I've been trying to add a custom directory to PYTHONPATH following the advice on this post Permanently add a directory to PYTHONPATH. I'm using bash on a Mac, if that's relevant. This is what I did:

  1. open ~/.bash_profile
  2. export PYTHONPATH="${PYTHONPATH}:/Users/Zhengnan/Library/Python/2.7/lib/python/site-packages" and save
  3. source ~/.bash_profile

There were two problems:

  1. When I ran sys.path inside a Python IDE, the intended dir still didn't show up.
  2. When I fired up Python in Terminal and ran sys.path there, the dir did show up, but all the other directories didn't match what I got from the previous step.

Specifically, this is what I got from running sys.path inside the IDE. The intended dir couldn't be found.

sys.path ['', '/Applications/Spyder-Py2.app/Contents/Resources', '/Applications/Spyder-Py2.app/Contents/Resources/lib/python27.zip', '/Applications/Spyder-Py2.app/Contents/Resources/lib/python2.7', '/Applications/Spyder-Py2.app/Contents/Resources/lib/python2.7/plat-darwin', '/Applications/Spyder-Py2.app/Contents/Resources/lib/python2.7/plat-mac', '/Applications/Spyder-Py2.app/Contents/Resources/lib/python2.7/plat-mac/lib-scriptpackages', '/Applications/Spyder-Py2.app/Contents/Resources/lib/python2.7/lib-tk', '/Applications/Spyder-Py2.app/Contents/Resources/lib/python2.7/lib-old', '/Applications/Spyder-Py2.app/Contents/Resources/lib/python2.7/lib-dynload', '/Applications/Spyder-Py2.app/Contents/Resources/lib/python2.7/site-packages.zip', '/Applications/Spyder-Py2.app/Contents/Resources/lib/python2.7/site-packages', '/Applications/Spyder-Py2.app/Contents/Resources/lib/python2.7/IPython/extensions', '/Users/Zhengnan/.ipython']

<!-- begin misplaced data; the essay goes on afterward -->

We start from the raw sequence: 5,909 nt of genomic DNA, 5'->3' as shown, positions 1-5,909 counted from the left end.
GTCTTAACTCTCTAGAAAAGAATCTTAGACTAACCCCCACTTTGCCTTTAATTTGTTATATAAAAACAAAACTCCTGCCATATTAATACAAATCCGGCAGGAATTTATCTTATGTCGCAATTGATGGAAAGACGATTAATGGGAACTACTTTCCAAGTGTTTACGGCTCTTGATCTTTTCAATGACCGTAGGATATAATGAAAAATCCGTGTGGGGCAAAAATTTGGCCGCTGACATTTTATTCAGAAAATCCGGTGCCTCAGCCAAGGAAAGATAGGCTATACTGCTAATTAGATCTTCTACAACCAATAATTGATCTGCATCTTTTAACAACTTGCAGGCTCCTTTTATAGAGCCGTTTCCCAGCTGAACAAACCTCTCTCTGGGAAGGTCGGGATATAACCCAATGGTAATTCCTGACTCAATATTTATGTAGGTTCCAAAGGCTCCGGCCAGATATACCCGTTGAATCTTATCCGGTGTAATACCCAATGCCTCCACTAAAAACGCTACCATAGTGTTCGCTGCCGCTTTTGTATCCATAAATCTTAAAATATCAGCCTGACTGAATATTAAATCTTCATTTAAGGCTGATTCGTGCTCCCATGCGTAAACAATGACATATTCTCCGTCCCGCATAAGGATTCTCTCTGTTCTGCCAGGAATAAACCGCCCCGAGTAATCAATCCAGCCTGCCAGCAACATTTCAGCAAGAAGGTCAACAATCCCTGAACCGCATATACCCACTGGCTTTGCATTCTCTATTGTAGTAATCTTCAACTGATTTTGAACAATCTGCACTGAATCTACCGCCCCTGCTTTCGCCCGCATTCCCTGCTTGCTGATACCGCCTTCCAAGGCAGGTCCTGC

And this is what I got from running sys.path from Terminal. The intended dir is the third element in the list.

sys.path ['', '/Users/Zhengnan', '/Users/Zhengnan/Library/Python/2.7/lib/python/site-packages', '/System/Library/Frameworks/Python.framework/Versions/2.7/lib/python27.zip', '/System/Library/Frameworks/Python.framework/Versions/2.7/lib/python2.7', '/System/Library/Frameworks/Python.framework/Versions/2.7/lib/python2.7/plat-darwin', '/System/Library/Frameworks/Python.framework/Versions/2.7/lib/python2.7/plat-mac', '/System/Library/Frameworks/Python.framework/Versions/2.7/lib/python2.7/plat-mac/lib-scriptpackages', '/System/Library/Frameworks/Python.framework/Versions/2.7/Extras/lib/python', '/System/Library/Frameworks/Python.framework/Versions/2.7/lib/python2.7/lib-tk', '/System/Library/Frameworks/Python.framework/Versions/2.7/lib/python2.7/lib-old', '/System/Library/Frameworks/Python.framework/Versions/2.7/lib/python2.7/lib-dynload', '/System/Library/Frameworks/Python.framework/Versions/2.7/Extras/lib/python/PyObjC']

I should mention that the reason I want to add this custom dir to PYTHONPATH is that every time I pip install a package, it gets installed in /Users/Zhengnan/Library/Python/2.7/lib/python/site-packages and I don't want to sys.path.append every time I run a script. Please advise. Thanks.


There's a lot going on here.

Fundamentally, the Python you are using in your IDE is not the Python you are using in the terminal. This is why pip install doesn't put things in the right place.

The easiest solution is just to modify your $PATH environment variable so that when you type python in the terminal, you get the same version that your IDE is using. My guess is that your IDE's python is something like /Applications/Spyder-Py2.app/Contents/Resources/bin/python, in which case you would get rid of your PYTHONPATH setting your .bash_profile and add:

export PATH="/Applications/Spyder-Py2.app/Contents/Resources/bin:$PATH"

Assuming that pip is available in the same place, you should now be able to pip install things without needing to muck about with PYTHONPATH.

The other problem here is that environment variables set in the shell, e.g., in your .bash_profile, have no impact on the environment visible to applications. It is possible to set environment variables that will be visible to OS X applications (e.g., see this question), but it's tricky and I wouldn't advise it.

An alternate solution, if it's available, is just to tell your IDE which python it should be using, and point it at whichever one is visible from the terminal.

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